Where are you from?

If, like, your father was in the military, and you moved around a lot as a kid, how do you answer the question, “Where are you from?” America, no? The rest gets fuzzy.

What if you live 10 years in one state, move to another for a month, and then take a vacation to a third state? Where are you from? How do you answer?

If your parents are Korean, but you were born and raised in Australia, how do you answer the question. Now, same scenario, but you move to Korea since you know Korean from your parents. How do you answer?

If you were born in Oklahoma, move to Korea out of college, and live in Korea for 30 years – learning the language, marrying, and so on – where are you from? Oklahoma, probably, when someone asks. But how do you answer the same question when you return to tour New York City?

I never had a problem with this question in the past. I was born in San Diego, California, but Louisville, Kentucky is my home. Louisville, pronounced the right way, was always my answer.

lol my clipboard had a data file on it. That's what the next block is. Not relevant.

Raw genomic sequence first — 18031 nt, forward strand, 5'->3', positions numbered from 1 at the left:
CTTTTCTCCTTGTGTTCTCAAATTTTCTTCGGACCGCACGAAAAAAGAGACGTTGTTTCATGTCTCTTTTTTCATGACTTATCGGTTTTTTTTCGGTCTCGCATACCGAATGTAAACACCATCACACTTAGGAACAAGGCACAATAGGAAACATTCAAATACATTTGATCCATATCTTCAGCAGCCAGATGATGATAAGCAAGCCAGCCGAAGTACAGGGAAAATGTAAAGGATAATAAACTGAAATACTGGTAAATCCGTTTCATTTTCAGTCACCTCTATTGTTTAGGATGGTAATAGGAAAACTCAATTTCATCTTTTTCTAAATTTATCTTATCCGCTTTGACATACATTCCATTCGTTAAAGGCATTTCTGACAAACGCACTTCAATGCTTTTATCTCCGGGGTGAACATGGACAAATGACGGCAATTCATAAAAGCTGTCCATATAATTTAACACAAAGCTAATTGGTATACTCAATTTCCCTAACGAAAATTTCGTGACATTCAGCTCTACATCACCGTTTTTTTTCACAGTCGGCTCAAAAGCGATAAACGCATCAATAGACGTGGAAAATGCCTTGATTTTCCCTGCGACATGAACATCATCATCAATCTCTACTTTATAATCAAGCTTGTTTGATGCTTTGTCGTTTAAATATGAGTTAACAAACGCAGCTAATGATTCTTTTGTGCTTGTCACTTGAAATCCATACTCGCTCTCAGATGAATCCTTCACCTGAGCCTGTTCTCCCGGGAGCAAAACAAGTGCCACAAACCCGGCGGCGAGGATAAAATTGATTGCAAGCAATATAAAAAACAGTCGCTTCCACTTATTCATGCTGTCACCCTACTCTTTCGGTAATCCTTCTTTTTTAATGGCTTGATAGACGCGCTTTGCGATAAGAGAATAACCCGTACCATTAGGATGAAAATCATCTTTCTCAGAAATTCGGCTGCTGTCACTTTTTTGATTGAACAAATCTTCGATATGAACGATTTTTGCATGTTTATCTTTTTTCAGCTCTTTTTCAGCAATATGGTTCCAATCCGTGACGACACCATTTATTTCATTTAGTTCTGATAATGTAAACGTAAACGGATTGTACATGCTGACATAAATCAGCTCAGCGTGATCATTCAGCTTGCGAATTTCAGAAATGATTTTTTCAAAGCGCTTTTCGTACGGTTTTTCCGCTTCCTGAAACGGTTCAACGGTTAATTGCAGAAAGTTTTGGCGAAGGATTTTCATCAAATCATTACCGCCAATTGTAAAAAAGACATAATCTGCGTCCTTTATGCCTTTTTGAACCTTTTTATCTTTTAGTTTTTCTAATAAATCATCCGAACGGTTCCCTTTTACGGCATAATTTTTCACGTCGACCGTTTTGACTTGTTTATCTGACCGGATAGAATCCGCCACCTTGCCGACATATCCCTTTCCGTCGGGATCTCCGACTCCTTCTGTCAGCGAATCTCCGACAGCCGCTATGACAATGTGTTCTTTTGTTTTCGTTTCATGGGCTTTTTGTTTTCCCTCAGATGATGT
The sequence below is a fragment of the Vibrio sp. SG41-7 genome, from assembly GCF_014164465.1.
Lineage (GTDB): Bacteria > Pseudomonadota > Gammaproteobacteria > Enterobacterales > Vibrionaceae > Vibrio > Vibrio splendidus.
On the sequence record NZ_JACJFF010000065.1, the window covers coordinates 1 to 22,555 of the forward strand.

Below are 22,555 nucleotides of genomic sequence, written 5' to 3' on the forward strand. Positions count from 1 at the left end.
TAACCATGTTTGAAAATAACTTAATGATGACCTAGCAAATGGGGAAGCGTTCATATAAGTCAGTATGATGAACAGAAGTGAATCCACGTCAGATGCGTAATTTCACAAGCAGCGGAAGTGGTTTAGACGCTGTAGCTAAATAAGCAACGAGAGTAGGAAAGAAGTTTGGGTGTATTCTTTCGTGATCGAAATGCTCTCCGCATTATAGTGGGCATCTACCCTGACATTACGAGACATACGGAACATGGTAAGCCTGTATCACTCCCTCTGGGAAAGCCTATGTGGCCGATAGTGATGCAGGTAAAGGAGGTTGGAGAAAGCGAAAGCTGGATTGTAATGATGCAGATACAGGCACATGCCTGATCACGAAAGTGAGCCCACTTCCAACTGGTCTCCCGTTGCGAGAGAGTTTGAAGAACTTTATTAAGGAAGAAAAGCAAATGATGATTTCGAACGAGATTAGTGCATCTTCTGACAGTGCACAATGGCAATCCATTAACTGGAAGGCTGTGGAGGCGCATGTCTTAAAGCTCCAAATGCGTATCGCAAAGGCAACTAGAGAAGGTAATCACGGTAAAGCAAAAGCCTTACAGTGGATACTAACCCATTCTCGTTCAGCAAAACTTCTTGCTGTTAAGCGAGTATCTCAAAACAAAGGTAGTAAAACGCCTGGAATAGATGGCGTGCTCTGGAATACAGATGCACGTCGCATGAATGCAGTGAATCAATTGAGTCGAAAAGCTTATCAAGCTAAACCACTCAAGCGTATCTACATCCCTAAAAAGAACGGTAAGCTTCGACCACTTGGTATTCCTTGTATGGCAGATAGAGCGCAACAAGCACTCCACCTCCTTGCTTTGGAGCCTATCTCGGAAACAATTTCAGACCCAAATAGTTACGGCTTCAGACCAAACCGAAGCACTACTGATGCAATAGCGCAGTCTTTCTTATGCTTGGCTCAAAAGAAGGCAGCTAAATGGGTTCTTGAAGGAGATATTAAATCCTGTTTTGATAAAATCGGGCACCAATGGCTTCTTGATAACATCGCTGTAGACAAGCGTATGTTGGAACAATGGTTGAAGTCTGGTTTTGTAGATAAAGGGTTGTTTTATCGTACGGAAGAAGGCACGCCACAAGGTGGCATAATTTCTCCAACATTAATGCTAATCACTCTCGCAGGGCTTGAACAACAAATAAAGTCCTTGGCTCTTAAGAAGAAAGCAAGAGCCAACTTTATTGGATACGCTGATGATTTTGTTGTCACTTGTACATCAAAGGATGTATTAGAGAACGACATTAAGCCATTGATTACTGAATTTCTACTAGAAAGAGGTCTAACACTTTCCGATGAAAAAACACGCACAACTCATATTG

Now, in Korea, things get muddier. Are they asking which country I’m from, which state, which city? What about when I visit Busan in the south part of South Korea or Fukuoka, Japan? Do I say I’m from Seoul where I’m living now?

It’s all about context. Depending on where you are, depending on where you’ve been, depending on how long you’ve stayed at each, depending on who’s asking… so many variables.

This is just one example, but life suddenly feels relative. In some contexts, it works to say I’m from near Wangsimni Station, which means nothing to the people where I’m actually from.

What about you? Where are you from?

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